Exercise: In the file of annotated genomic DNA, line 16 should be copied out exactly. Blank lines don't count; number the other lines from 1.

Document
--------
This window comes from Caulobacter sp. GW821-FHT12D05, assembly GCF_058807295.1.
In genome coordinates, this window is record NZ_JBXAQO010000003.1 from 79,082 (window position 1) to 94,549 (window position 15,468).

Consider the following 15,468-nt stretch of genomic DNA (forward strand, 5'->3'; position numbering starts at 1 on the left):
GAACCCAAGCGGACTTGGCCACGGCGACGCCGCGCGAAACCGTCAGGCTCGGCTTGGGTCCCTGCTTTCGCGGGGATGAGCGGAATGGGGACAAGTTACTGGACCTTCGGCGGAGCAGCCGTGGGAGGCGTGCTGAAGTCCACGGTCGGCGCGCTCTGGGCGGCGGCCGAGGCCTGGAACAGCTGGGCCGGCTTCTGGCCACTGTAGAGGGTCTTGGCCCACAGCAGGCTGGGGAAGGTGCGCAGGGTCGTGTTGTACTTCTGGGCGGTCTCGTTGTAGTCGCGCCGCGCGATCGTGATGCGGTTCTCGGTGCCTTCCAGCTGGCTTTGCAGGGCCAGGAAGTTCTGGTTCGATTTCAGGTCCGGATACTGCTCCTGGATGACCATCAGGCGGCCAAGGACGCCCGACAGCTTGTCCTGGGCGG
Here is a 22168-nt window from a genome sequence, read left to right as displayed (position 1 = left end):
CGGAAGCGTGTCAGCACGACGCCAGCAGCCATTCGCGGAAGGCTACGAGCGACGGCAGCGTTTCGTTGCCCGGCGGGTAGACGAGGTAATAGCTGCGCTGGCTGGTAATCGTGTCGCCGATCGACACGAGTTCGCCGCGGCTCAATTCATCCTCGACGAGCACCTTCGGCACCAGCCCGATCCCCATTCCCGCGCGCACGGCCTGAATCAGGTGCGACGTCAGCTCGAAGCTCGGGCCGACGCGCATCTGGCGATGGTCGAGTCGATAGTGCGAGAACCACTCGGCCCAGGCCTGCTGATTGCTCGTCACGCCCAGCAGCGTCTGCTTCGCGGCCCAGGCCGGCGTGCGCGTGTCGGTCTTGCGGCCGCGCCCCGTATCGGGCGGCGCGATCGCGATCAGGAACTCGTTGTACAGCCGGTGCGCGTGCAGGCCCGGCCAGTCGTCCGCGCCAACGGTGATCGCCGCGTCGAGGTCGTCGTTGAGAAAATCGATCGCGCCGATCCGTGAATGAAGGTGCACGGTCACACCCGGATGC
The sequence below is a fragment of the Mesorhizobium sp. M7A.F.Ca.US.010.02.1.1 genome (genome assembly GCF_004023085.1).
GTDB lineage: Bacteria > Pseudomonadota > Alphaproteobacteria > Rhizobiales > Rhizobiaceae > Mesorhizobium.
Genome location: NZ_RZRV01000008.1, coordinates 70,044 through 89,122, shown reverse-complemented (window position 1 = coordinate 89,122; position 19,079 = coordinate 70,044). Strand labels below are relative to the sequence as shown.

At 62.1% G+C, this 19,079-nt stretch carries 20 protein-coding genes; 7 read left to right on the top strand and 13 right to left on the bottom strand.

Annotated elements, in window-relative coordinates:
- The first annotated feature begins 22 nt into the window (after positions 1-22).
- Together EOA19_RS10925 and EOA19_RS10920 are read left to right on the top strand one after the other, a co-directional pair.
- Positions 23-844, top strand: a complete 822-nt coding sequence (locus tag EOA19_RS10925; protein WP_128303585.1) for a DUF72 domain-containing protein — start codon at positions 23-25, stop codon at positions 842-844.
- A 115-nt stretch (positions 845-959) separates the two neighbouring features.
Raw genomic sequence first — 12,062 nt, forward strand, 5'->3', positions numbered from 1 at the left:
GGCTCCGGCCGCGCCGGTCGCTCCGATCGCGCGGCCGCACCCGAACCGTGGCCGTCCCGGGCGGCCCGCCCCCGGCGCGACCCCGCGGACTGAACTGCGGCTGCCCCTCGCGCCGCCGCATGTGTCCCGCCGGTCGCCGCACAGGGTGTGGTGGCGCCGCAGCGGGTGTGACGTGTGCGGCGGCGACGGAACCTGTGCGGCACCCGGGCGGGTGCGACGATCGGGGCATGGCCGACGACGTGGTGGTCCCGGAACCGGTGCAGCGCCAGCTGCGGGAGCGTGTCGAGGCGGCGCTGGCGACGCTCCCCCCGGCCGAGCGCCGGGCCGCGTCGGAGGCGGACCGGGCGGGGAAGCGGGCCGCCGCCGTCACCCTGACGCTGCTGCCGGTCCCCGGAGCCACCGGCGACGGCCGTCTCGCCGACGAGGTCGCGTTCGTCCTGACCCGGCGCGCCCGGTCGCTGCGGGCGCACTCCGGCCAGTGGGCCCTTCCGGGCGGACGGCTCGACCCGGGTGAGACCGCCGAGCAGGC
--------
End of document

Raw genomic sequence first — 12,062 nt, forward strand, 5'->3', positions numbered from 1 at the left: